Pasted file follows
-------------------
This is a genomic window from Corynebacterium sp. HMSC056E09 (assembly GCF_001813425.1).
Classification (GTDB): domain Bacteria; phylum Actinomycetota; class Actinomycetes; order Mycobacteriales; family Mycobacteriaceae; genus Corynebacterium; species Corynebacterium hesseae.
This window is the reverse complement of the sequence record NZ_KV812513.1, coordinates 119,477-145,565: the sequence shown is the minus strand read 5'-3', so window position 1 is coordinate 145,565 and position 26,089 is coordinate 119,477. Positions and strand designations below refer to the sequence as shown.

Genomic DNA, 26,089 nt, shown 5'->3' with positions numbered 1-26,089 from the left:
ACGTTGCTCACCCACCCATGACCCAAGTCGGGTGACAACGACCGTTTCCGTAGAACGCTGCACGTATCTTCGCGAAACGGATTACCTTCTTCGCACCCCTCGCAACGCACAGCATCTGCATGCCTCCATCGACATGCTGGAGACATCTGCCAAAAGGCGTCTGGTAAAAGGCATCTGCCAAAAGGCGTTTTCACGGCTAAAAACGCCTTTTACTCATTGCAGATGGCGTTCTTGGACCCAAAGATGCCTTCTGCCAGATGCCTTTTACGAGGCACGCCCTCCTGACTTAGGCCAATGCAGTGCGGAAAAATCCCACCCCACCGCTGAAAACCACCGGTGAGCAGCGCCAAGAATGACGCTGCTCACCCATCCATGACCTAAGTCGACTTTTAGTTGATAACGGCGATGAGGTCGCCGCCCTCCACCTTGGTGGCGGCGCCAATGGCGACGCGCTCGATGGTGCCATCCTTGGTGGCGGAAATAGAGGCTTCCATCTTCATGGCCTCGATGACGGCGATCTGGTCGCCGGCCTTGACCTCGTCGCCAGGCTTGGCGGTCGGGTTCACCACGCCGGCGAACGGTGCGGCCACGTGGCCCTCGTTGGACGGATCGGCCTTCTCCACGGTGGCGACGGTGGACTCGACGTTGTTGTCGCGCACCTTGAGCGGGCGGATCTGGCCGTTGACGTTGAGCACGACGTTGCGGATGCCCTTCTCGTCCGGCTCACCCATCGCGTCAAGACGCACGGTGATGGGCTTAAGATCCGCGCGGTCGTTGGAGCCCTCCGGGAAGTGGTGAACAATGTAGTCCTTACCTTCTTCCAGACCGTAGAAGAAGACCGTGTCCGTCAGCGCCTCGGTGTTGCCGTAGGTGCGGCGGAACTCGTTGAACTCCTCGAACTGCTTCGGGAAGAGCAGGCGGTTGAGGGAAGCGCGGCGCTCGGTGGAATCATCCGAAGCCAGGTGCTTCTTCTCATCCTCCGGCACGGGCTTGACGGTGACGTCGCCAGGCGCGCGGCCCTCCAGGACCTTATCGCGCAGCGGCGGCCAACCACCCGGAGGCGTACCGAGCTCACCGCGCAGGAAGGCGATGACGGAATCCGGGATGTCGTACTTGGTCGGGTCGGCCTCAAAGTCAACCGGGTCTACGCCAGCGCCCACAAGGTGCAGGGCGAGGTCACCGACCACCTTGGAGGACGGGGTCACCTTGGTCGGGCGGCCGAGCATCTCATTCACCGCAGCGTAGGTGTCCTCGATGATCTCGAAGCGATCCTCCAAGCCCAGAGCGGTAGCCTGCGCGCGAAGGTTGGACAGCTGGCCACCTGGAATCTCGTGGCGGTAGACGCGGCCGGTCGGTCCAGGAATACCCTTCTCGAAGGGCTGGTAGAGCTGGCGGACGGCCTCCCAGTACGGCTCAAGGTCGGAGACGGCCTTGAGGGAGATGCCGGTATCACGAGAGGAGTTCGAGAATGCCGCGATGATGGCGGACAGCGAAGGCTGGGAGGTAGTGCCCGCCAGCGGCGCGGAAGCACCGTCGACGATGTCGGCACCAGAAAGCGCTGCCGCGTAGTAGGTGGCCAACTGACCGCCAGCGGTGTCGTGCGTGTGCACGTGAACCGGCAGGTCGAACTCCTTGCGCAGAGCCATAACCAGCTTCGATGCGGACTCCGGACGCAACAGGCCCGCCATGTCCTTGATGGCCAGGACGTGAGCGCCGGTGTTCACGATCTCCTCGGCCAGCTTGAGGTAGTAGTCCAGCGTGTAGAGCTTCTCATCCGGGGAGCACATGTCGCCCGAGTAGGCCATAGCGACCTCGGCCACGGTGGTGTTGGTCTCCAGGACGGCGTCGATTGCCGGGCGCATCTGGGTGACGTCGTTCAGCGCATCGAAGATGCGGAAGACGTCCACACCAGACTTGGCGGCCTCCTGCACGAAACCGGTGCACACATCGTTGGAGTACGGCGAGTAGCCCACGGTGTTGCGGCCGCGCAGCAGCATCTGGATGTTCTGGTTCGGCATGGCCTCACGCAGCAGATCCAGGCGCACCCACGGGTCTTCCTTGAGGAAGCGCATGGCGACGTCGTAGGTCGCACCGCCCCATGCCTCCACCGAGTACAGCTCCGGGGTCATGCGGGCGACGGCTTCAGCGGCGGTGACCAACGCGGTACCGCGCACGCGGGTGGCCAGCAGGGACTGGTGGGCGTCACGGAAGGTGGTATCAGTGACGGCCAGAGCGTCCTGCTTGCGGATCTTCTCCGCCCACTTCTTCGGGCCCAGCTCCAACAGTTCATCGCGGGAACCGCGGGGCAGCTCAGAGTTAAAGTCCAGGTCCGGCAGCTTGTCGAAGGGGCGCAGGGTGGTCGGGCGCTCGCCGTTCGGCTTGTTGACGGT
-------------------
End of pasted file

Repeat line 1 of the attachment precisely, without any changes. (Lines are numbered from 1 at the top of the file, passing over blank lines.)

This is a genomic window from Corynebacterium sp. HMSC056E09 (assembly GCF_001813425.1).